Wed, Jan 11, 2006 - Page 10 News List

UMC shares dip in wake of indictments

MARKET REACTION The firm's shares fell after two former executives were charged, but an analyst said that UMC's orders were not likely to be affected by the events


Shares of United Microelectronics Corp (UMC, 聯電), the world's second-largest chipmaker, fell after former chairman Robert Tsao (曹興誠) was indicted by prosecutors for breaking laws when forging an alliance in China.

The stock slid as much as 2.9 percent after Tsao was charged on Monday with breach of trust and violating accounting law when helping He Jian Technology (Suzhou) Co (和艦) set up a plant in 2002.

Tsao should have sought payment for his company's services, prosecutors said.

Hsinchu-based UMC said that Tsao was trying to conform with the government's limits on China investments.

The indictment is the latest in rising tensions between regulators and the chipmaker, which last month threatened to leave Taiwan's exchange in protest over a fine for delays in disclosing accounting errors. Tsao, 58, quit on Monday, saying he wanted to become the focus of the probes to protect the company, whose customers include Apple Computer Inc and Xilinx Inc.

UMC's "corporate governance isn't that good," said Victor Shih, who helps manage the equivalent of US$2.4 billion at HSBC Asset Management Taiwan in Taipei. He said he holds shares in UMC's larger rival Taiwan Semiconductor Manufacturing Co (TSMC, 台積電) because it may outperform in the longer term.

Chief executive officer Jackson Hu (胡國強) will take on the additional role of chairman so orders for UMC probably won't be affected, Shih said, adding that there are "improving fundamentals" for the industry.

The company said the charges are politically motivated.

John Hsuan (宣明智), 53, was also indicted and quit as vice chairman on Monday. The two executives could face prison terms of between six months and five years for the alleged violations.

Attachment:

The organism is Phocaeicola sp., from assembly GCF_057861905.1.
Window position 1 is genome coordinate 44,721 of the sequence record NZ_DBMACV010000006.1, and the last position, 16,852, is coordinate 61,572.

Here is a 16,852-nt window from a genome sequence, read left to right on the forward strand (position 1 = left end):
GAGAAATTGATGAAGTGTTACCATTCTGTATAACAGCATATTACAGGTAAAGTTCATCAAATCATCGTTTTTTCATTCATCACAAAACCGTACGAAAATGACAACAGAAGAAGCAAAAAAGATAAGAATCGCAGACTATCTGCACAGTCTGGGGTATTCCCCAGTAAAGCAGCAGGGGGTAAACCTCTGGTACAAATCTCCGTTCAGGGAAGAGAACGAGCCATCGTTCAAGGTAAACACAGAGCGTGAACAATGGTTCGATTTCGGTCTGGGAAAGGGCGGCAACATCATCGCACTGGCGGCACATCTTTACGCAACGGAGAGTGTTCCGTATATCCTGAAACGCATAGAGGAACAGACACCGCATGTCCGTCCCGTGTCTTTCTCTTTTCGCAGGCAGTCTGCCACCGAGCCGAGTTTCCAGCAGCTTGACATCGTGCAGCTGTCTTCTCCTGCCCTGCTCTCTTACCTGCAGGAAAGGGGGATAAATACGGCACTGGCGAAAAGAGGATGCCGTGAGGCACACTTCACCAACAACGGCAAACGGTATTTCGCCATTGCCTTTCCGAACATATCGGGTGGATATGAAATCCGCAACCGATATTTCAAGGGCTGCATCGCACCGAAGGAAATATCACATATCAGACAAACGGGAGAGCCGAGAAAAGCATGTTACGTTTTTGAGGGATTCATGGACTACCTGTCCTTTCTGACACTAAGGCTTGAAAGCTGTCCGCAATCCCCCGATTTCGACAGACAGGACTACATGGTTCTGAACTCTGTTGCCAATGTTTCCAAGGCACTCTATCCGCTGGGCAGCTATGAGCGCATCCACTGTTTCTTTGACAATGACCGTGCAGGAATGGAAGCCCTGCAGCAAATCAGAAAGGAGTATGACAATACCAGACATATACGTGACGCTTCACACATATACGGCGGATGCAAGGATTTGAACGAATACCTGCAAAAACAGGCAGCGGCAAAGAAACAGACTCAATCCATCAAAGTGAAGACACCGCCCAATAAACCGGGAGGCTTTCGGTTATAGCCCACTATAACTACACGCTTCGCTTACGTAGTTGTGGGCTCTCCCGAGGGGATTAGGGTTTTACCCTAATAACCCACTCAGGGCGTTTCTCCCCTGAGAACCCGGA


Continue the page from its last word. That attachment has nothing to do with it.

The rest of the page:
UMC shares closed 1.6 percent lower at NT$18.55 on the Taiwan stock exchange. The stock has risen 2.3 percent in the past year, compared with a 44 percent gain in TSMC shares and a 13 percent rise in the benchmark TAIEX index.

"It's an uphill task for UMC to catch up with [its] rivals," said Warren Lau, an analyst at Macquarie Research in Hong Kong who has an "underperform" rating on the stock.

"Now there's a reshuffling of management that has yet to be proven in the highly competitive foundry industry," he said.

Taiwan limits investments in China on concern they may grab business and possibly steal advanced technology.

By providing assistance to another firm without compensation, managers had violated shareholder rights, the prosecutor said.

"UMC believes that the indictment of Tsao and Hsuan is of a purely political nature and caused by the special nature of the relationship between Taiwan and mainland China," the company said in an e-mailed statement.

The government is also investigating whether a planned acquisition of a 15 percent stake by UMC in He Jian violated the law.

He Jian, China's fourth-biggest chipmaker, had pledged the 15 percent stake because the two companies previously had a verbal agreement that the Chinese company will provide "reasonable compensation" for assistance from UMC, and when the timing is appropriate they will agree to a merger of the two companies, Tsao said in a statement on March 21.

UMC isn't the only company to run afoul of the law. Last May the government fined Richard Chang (張汝京), founder of Semiconductor Manufacturing International Corp (中芯), China's biggest made-to-order chip supplier, NT$5 million (US$156,150) and told him to stop spending on advanced technology in China.

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